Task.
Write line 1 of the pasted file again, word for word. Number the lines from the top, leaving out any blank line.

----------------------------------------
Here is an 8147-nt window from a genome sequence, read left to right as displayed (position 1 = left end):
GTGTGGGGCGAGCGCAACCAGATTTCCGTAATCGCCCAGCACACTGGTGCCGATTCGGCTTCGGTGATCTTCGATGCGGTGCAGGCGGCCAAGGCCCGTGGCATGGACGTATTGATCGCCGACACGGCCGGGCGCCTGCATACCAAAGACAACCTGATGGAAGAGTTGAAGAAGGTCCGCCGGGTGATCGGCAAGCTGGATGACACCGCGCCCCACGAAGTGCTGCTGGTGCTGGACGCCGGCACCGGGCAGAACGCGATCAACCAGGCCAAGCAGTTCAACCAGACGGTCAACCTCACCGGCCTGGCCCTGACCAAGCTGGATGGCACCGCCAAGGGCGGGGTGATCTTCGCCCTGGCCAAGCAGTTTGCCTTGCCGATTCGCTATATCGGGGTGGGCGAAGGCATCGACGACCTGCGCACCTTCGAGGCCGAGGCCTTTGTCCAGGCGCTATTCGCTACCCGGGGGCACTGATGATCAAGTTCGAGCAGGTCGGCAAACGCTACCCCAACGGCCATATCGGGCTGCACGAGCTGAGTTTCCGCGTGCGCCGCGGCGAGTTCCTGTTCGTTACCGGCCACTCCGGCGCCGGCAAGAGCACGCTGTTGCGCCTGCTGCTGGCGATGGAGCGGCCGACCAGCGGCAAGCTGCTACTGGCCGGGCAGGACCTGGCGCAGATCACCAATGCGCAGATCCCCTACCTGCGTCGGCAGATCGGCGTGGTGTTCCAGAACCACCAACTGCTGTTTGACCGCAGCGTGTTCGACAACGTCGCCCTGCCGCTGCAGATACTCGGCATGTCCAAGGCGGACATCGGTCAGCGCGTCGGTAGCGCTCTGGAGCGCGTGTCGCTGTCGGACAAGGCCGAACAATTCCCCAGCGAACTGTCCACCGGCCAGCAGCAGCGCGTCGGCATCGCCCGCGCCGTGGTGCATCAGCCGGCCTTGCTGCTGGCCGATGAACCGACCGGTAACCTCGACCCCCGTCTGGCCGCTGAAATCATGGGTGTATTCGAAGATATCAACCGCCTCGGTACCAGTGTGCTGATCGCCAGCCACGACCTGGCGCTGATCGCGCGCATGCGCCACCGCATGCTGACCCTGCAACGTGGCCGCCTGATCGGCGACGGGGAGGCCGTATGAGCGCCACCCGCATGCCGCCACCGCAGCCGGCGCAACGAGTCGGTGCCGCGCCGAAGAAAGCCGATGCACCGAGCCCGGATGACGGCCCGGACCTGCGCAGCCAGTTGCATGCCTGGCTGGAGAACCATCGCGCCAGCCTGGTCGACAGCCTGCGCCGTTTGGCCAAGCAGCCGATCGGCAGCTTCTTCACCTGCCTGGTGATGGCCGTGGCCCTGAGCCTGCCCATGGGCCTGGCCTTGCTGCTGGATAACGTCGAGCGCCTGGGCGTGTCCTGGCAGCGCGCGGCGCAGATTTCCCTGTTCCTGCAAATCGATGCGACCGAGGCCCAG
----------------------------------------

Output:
Here is an 8147-nt window from a genome sequence, read left to right as displayed (position 1 = left end):